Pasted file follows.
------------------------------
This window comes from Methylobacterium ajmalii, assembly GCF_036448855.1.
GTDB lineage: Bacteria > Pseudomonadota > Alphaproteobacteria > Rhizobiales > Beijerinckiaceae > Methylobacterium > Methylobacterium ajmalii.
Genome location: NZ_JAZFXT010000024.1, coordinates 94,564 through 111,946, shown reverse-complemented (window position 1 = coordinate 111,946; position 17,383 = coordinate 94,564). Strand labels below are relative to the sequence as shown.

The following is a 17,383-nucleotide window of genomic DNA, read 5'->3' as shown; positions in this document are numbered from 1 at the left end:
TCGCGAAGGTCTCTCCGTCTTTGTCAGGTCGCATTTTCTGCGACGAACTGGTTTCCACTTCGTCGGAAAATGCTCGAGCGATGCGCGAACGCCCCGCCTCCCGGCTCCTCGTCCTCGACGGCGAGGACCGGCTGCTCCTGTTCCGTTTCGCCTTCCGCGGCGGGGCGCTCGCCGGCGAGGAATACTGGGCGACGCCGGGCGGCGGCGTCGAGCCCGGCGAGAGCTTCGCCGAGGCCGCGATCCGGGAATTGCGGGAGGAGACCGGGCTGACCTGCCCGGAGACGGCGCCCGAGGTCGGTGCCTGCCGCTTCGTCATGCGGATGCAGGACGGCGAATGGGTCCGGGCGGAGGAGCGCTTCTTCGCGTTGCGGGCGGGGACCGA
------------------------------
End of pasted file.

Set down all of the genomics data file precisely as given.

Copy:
This window comes from Methylobacterium ajmalii, assembly GCF_036448855.1.
GTDB lineage: Bacteria > Pseudomonadota > Alphaproteobacteria > Rhizobiales > Beijerinckiaceae > Methylobacterium > Methylobacterium ajmalii.
Genome location: NZ_JAZFXT010000024.1, coordinates 94,564 through 111,946, shown reverse-complemented (window position 1 = coordinate 111,946; position 17,383 = coordinate 94,564). Strand labels below are relative to the sequence as shown.

The following is a 17,383-nucleotide window of genomic DNA, read 5'->3' as shown; positions in this document are numbered from 1 at the left end:
TCGCGAAGGTCTCTCCGTCTTTGTCAGGTCGCATTTTCTGCGACGAACTGGTTTCCACTTCGTCGGAAAATGCTCGAGCGATGCGCGAACGCCCCGCCTCCCGGCTCCTCGTCCTCGACGGCGAGGACCGGCTGCTCCTGTTCCGTTTCGCCTTCCGCGGCGGGGCGCTCGCCGGCGAGGAATACTGGGCGACGCCGGGCGGCGGCGTCGAGCCCGGCGAGAGCTTCGCCGAGGCCGCGATCCGGGAATTGCGGGAGGAGACCGGGCTGACCTGCCCGGAGACGGCGCCCGAGGTCGGTGCCTGCCGCTTCGTCATGCGGATGCAGGACGGCGAATGGGTCCGGGCGGAGGAGCGCTTCTTCGCGTTGCGGGCGGGGACCGA